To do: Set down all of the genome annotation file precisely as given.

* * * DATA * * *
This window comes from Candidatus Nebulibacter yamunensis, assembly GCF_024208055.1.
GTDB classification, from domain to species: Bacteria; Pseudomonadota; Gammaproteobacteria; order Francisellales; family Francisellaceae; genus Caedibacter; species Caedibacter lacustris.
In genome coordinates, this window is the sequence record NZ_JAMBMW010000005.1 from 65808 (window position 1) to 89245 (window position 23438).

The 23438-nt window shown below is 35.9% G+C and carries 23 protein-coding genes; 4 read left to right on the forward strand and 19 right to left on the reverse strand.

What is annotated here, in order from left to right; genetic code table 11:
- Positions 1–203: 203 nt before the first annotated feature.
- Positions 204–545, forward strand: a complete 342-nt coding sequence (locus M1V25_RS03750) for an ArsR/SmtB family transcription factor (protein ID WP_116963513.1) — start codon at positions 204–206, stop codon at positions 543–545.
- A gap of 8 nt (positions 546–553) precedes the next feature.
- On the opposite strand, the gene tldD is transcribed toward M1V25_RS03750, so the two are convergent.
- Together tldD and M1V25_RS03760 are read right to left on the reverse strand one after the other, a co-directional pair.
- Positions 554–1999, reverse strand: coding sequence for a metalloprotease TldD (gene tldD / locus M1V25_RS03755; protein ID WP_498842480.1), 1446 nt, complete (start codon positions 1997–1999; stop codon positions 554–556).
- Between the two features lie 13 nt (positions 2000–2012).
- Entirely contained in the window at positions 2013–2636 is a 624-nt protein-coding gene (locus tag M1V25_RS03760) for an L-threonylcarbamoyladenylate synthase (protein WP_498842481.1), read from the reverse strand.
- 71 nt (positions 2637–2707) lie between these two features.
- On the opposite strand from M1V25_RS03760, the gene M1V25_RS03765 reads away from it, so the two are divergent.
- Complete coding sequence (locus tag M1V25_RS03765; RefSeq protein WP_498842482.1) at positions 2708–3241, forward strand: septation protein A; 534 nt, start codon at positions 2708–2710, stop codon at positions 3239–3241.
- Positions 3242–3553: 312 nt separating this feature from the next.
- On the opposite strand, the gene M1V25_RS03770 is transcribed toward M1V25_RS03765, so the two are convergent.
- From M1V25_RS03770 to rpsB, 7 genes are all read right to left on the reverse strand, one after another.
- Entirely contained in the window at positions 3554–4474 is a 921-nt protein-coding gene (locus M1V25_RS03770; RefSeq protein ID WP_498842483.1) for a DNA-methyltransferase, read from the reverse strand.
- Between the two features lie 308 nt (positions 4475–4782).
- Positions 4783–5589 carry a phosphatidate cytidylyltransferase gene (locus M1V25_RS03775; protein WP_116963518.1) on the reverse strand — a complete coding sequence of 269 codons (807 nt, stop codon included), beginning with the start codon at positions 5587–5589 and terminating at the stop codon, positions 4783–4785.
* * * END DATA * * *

This window comes from Candidatus Nebulibacter yamunensis, assembly GCF_024208055.1.
GTDB classification, from domain to species: Bacteria; Pseudomonadota; Gammaproteobacteria; order Francisellales; family Francisellaceae; genus Caedibacter; species Caedibacter lacustris.
In genome coordinates, this window is the sequence record NZ_JAMBMW010000005.1 from 65808 (window position 1) to 89245 (window position 23438).

The 23438-nt window shown below is 35.9% G+C and carries 23 protein-coding genes; 4 read left to right on the forward strand and 19 right to left on the reverse strand.

What is annotated here, in order from left to right; genetic code table 11:
- Positions 1–203: 203 nt before the first annotated feature.
- Positions 204–545, forward strand: a complete 342-nt coding sequence (locus M1V25_RS03750) for an ArsR/SmtB family transcription factor (protein ID WP_116963513.1) — start codon at positions 204–206, stop codon at positions 543–545.
- A gap of 8 nt (positions 546–553) precedes the next feature.
- On the opposite strand, the gene tldD is transcribed toward M1V25_RS03750, so the two are convergent.
- Together tldD and M1V25_RS03760 are read right to left on the reverse strand one after the other, a co-directional pair.
- Positions 554–1999, reverse strand: coding sequence for a metalloprotease TldD (gene tldD / locus M1V25_RS03755; protein ID WP_498842480.1), 1446 nt, complete (start codon positions 1997–1999; stop codon positions 554–556).
- Between the two features lie 13 nt (positions 2000–2012).
- Entirely contained in the window at positions 2013–2636 is a 624-nt protein-coding gene (locus tag M1V25_RS03760) for an L-threonylcarbamoyladenylate synthase (protein WP_498842481.1), read from the reverse strand.
- 71 nt (positions 2637–2707) lie between these two features.
- On the opposite strand from M1V25_RS03760, the gene M1V25_RS03765 reads away from it, so the two are divergent.
- Complete coding sequence (locus tag M1V25_RS03765; RefSeq protein WP_498842482.1) at positions 2708–3241, forward strand: septation protein A; 534 nt, start codon at positions 2708–2710, stop codon at positions 3239–3241.
- Positions 3242–3553: 312 nt separating this feature from the next.
- On the opposite strand, the gene M1V25_RS03770 is transcribed toward M1V25_RS03765, so the two are convergent.
- From M1V25_RS03770 to rpsB, 7 genes are all read right to left on the reverse strand, one after another.
- Entirely contained in the window at positions 3554–4474 is a 921-nt protein-coding gene (locus M1V25_RS03770; RefSeq protein ID WP_498842483.1) for a DNA-methyltransferase, read from the reverse strand.
- Between the two features lie 308 nt (positions 4475–4782).
- Positions 4783–5589 carry a phosphatidate cytidylyltransferase gene (locus M1V25_RS03775; protein WP_116963518.1) on the reverse strand — a complete coding sequence of 269 codons (807 nt, stop codon included), beginning with the start codon at positions 5587–5589 and terminating at the stop codon, positions 4783–4785.